My buddy Rob sent me a Facebook message a couple of days ago saying he would be in Raymond for the week staying at a cabin with his brother Jeff, and his mom Charlotte and her husband. He asked if I could make it up to ski at Eldora. I had one day left of my vacation and responded that I’ve been wanting to try snowshoeing. Rob liked that idea. So I drove the 50 minute ascent up to Raymond, Colorado early this morning and met them at their cabin. It’s just off the Peak-to-Peak Highway between Lyons and Ward. We sat down to chat for a spell and drank coffee while I warmed up to Jeff’s 22 year old bird, Max.
We parked at the trail head to Brainard Lake around 10am. There’s a new parking lot as it’s a popular place. Being a Monday, it wasn’t crowded yet. The lot and road was much more full as we left around 2pm. Deciding what to wear was the first critical decision of the day for all of us. It felt warm compared to last week, but the wind was howling at the trail head. We figured it would warm up and expected the trees to protect us, but at the end of the day you have to make the call to over dress knowing you can shed layers as it warms up. I wore Under Armour performance tights and a light pair of snow pants. I brought along a heavier pair of snow pants but left them in the car. Turned out to be a good call. I wore two layers of long sleeve shirts – the first a Reebok compression jersey and the second a looser fitting Under Armour Cold Gear top. I wore black running socks and my Sportiva GoreTex trail running shoes. The choice of shoes was a gamble along with the light snow pants, but worked out really well. This would not have worked had I not wore my REI knee-high gaitors. I also wore two pair of runner’s gloves and a fleece running hat along with a Columbia ski jacket. I think I made good calls on everything. Oh, I’m also sporting a New Year’s Day beard that I’m considering wearing until the Austin Marathon in February.
The trail was immediately gorgeous as it snaked through thick pines and aspen trees. Being the only experienced snowshoeing 50 year old in our trio, Rob took it upon himself to show us some tricks early in our jaunt. It was awhile before I loosened up and went off trail myself. I learned that by going into some powder or up and over trees, I could quickly sneak in some anaerobic exercises. Not only is it easy to fartlek by leveraging the terrain, but you can do it alongside your partners. While they snowshoe on the trail, you can run along side them in open spaces of deep powder or hills and fallen trees – letting your heart race while your buddies gently glide.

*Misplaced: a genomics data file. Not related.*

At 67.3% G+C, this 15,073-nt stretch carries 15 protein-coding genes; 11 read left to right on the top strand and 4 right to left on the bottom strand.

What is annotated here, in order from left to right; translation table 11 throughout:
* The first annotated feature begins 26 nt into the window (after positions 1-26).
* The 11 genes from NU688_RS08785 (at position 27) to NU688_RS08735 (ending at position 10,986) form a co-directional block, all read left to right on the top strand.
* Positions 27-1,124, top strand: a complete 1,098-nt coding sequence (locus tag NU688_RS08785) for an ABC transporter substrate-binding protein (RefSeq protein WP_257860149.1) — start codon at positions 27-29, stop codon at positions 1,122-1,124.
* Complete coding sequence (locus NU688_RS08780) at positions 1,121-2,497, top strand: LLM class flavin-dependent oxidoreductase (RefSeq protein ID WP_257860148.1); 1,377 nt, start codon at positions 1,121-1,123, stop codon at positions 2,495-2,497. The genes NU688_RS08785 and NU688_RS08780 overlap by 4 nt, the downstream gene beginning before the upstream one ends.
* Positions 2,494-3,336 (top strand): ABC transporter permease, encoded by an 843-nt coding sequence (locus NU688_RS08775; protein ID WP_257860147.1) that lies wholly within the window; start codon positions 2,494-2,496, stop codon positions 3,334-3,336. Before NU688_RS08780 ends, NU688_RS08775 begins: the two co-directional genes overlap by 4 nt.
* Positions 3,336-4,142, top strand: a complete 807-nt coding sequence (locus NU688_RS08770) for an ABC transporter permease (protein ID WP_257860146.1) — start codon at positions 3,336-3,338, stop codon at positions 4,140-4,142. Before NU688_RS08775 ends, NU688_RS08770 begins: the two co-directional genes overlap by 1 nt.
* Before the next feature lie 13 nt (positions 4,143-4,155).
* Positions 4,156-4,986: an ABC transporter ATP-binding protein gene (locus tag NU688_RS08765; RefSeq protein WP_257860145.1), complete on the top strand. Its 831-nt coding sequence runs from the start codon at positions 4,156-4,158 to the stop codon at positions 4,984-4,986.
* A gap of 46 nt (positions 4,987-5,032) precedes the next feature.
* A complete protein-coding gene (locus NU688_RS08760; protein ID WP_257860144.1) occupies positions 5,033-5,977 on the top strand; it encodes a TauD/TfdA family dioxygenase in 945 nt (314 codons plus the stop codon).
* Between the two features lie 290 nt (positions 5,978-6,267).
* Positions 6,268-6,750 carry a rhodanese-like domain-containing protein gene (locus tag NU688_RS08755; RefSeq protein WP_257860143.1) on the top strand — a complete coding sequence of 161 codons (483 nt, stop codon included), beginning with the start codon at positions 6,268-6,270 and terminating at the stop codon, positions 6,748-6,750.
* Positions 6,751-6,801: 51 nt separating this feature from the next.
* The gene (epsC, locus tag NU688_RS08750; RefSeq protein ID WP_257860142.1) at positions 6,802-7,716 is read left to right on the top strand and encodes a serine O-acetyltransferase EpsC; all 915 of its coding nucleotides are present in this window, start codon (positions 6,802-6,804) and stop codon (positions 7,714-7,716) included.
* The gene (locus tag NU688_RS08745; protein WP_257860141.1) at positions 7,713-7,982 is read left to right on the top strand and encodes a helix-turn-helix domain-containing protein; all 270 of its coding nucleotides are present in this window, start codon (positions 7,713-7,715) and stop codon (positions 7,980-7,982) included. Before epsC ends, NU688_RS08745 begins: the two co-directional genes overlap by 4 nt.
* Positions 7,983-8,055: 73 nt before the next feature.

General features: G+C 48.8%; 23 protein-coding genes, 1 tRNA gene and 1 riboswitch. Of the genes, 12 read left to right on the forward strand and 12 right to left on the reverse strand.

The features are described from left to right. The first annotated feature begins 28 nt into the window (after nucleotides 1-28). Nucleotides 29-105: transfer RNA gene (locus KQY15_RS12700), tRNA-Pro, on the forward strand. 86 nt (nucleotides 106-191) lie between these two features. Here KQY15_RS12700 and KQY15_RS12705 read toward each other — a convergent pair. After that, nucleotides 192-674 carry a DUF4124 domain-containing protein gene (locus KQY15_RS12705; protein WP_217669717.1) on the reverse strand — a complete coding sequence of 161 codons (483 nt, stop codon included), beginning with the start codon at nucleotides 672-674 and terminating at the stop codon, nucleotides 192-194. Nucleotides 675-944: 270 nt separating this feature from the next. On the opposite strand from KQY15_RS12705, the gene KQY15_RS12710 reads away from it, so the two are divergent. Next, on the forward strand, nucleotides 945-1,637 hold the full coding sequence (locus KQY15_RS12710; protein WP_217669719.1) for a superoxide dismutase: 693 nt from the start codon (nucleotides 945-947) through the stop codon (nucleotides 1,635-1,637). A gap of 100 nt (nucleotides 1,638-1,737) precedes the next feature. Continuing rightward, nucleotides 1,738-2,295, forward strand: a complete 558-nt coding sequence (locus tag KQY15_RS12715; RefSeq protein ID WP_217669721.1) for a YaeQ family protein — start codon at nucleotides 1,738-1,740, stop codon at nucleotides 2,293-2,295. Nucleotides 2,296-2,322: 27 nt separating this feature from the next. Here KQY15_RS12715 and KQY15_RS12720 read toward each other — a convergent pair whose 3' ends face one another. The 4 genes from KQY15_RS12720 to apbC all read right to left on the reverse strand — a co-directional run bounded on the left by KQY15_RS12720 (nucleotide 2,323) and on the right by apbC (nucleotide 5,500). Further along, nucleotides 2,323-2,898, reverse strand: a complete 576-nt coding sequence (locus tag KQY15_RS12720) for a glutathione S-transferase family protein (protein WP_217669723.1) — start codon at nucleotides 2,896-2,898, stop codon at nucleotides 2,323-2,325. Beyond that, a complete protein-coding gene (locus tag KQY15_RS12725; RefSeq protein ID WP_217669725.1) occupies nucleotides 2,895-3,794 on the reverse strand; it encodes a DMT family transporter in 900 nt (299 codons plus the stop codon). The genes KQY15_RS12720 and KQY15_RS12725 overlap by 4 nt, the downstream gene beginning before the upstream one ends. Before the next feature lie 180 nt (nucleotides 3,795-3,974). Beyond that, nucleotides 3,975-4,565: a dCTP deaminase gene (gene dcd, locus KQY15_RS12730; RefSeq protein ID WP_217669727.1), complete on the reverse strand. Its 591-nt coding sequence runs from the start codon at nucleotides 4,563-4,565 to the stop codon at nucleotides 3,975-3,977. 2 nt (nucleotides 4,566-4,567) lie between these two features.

A friendly couple dressed in matching blue ski jackets took this picture of the three of us. That’s Jeff Graham – stage right, and his brother Rob – to Jeff’s left. I can’t recall if I’m sitting down because I was tired or if I slipped and fell. Perhaps both. This was still early in our trek. We reached a frozen pond that was pretty cool, but also quite breezy so we continued onward. The trail was extremely easy to follow until we neared Brainard Lake. We seemed to lose the trail markers, but apparently all tracks eventually lead to the lake. The wind returned with arctic-like ferociousness along the lake shore. We debated whether to hike around the lake but the chinook tempest made our minds for us and we kept to the tree line for protection. We found a picnic spot and ate lunch.
This picture makes it appear to be snowing, but I’m fairly certain it was just the already fallen snow blowing in the cyclone blast. In contrast, the picnic table was strategically located over a hill from the shore where the air was nearly still. We recovered our strength with copious rounds of Woodford Reserve. This warmed us up nicely and once replenished, we searched for the return trail. This was a similar scenario to nearing the lake wherein it’s likely all tracks lead back to the main trail. The one hitch though is we wanted to be certain we remained on the snowshoe trail – some tracks led to Brainard Lake Road – which many others took today but we were concerned it would serve as a funnel for the gale winds. Plus it seemed boring. We settled on a creek bed for our exit. Rob discovered the creek was wet.
The cracking ice was no more dangerous though than the countless mini-avalanches mostly also caused by Rob. I wouldn’t call anything we did dangerous and would say this 5 mile round trip trail is quite family oriented and safe. There were a few hills but the terrain was relatively flat or slightly rolling for the most part. We had a good scare when we crossed a frozen pond and heard the deep-sounding thump of the entire ice shelf cracking. But no one died. I wish I had a picture to share of our return to the trail head. As I mentioned earlier, the parking lot was now full. As we removed our snowshoes and walked to the car, we passed two stunning women, one blonde and one auburn, both with braided pigtails – as they shimmied their snow pants up over their tights. They were a living testament to the beauty of outdoor fitness in Colorado.
The mental picture I still have from that glance would have been a decent way to end the day. Turns out though there is a little shack christened the Millsite Inn brilliantly located halfway between Ward and Raymond on the Peak-to-Peak Highway. We ensconced ourselves at the bar and ordered some tasty beverages. Mike, the bartender, was able to chit-chat on just about any topic, from trail conditions to the superior sound of vinyl records and vacuum tube amps.
I had an unbelievably outstanding time today. It’s hard to imagine a nearly four hour workout could be such a kick. Snowshoeing will become a regular part of my winter training regimen. There’s no impact and my knees felt zero pain afterward. Highly recommended for your winter fitness maintenance.